Top reasons properties pass at auction

New research shows what both real estate agents and property owners see as the major causes of a property being passed in at auction. 

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The number one factor that agents and property owners both believe causes property to pass at auction is unrealistic sales prices, according to a survey commissioned by Gavl and conducted in conjunction with Pureprofile.

While unrealistic prices were the most agreed upon factor influencing property passes, agents were more likely to believe it at 82 per cent, as opposed to 61 per cent of property owners.

The second most commonly-held belief causing properties to pass, with 16 per cent of home owners and 9 per cent of agents, is a lack of bidder turnout.

In third was the belief that the auction did not attract the right potential buyer, with property owners at 16 per cent again and agents at 8 per cent.

Wrong timing in the market, wrong timing in the calendar year and the weather on auction day were all beliefs held exclusively by property owners at 5 per cent, 1 per cent and 1 per cent, respectively, while agents believed none of these three factors were reasons why properties pass at auction.


Auctioneer James Pratt of James Pratt Auctions agreed with the results, but said that there are other factors that the survey did not consider, such as the conditions of the market favouring buyers rather than sellers and, whether the agent and auctioneer are doing their job correctly.

“Regardless of the number of people at auction, it’s important that the agent and auctioneer still do their job and try and negotiate on the floor rather whether you’ve got one registered or you’ve got 15 registered, you still got an opportunity to get a deal done on the day,” Mr Pratt said to Smart Property Investment.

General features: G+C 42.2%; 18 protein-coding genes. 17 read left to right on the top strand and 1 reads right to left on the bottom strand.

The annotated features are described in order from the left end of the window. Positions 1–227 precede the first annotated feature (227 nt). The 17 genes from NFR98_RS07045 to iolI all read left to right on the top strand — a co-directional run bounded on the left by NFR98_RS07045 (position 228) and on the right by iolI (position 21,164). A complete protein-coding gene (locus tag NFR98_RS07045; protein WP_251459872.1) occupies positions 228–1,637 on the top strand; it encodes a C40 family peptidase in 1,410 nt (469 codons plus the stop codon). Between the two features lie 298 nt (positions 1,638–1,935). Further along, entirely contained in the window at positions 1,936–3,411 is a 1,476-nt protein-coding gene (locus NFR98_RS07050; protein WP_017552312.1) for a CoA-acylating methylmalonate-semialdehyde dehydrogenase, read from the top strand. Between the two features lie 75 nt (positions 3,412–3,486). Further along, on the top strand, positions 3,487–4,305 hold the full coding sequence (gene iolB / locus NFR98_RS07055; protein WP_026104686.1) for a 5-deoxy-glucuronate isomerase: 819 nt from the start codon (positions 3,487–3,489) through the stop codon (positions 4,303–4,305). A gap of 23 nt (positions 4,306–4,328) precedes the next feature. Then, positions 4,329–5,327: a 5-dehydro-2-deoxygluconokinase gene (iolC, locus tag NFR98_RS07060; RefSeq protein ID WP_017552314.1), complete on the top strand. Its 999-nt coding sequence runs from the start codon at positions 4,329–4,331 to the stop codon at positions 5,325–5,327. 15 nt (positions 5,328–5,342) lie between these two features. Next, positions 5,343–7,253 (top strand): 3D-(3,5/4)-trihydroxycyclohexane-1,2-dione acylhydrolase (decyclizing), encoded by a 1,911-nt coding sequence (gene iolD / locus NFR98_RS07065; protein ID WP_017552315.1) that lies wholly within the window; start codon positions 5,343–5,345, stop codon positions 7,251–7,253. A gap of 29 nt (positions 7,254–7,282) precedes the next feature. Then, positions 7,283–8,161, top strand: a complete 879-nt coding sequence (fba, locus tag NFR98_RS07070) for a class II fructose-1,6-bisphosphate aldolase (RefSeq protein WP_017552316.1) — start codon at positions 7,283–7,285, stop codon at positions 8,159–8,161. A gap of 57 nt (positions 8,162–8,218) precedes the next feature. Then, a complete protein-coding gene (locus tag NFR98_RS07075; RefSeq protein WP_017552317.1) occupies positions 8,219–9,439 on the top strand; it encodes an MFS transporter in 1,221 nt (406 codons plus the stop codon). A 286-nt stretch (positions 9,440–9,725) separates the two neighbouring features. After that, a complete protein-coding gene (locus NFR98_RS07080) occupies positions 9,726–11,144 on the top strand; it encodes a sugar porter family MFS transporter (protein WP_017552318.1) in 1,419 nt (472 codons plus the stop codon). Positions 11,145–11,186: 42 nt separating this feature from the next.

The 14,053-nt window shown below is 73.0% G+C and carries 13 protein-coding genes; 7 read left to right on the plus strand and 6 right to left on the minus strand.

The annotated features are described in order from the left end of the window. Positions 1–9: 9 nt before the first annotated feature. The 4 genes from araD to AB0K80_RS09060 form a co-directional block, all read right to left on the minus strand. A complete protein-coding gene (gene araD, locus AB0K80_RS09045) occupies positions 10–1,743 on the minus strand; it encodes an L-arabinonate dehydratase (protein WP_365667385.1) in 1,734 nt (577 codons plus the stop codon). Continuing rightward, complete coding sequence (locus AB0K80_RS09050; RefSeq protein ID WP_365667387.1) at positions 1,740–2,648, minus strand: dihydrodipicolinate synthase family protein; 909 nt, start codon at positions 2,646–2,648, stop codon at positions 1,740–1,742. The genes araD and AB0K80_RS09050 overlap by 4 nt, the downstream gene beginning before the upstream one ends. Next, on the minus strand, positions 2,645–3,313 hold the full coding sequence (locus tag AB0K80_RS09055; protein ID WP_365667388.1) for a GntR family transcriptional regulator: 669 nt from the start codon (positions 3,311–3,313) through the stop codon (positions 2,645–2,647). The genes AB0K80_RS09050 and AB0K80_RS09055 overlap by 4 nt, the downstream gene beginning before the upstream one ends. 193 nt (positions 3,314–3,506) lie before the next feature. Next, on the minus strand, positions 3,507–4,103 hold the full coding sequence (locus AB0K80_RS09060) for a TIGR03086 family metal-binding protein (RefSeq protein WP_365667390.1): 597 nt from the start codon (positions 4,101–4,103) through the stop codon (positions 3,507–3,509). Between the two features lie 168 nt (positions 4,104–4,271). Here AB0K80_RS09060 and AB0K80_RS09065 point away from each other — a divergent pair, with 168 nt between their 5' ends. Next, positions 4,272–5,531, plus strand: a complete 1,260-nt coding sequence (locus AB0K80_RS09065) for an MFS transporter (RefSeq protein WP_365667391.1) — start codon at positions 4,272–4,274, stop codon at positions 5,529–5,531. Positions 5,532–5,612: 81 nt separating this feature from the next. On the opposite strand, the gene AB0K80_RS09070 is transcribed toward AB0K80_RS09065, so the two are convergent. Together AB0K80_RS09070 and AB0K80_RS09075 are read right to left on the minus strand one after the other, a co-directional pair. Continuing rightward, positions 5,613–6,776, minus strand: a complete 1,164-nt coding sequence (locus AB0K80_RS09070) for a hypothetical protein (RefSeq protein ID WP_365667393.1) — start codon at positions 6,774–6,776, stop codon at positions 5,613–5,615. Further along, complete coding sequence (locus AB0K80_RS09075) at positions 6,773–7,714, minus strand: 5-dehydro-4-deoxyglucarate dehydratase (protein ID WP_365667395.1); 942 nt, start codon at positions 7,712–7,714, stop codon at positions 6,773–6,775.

To illustrate his point, Mr Pratt used the example of a property going for $3.9 million with a reserve of $4 million.

“Rather than just going like, ‘Passing the property and we’ll negotiate the property straight after’, a good agent will go back to the owner and say, ‘Do you want to adjust your reserve?’ [and] go back to the buyer, ‘You can buy it for $3,950,000, so just give me $50[,000] more,’ so basically, it’s an agent who’s doing their job.

“Rather than letting it pass and negotiate, they’re going to try and do it under the hammer.”

He also agreed with the results of agents not believing weather as a factor, as auctions can be held indoors.

Speaking on the results, Justin Nickerson, Gavl spokesperson and auctioneer, said that agents and vendors should both agree on a realistic sales price before the auction.

“From an economic point of view, the final price at auction, whether it rises above vendors’ expectations or even passes in, is the most accurate estimation of the market value of the property – if it is marketed correctly,” Mr Nickerson said.

“Trusting the experts and finding the right price for a property is essential as it can mean the difference between a property selling and passing in.

“The benefit of auctions for vendors is that they bring the market together in one place, and for agents – it allows their clients to see the property unfold in an accurate and highly transparent way.

The research consisted of two surveys. The first asked 1,001 Australians who were looking to buy or sell property why they thought properties would pass at auction, while the second asked 118 real estate agents.

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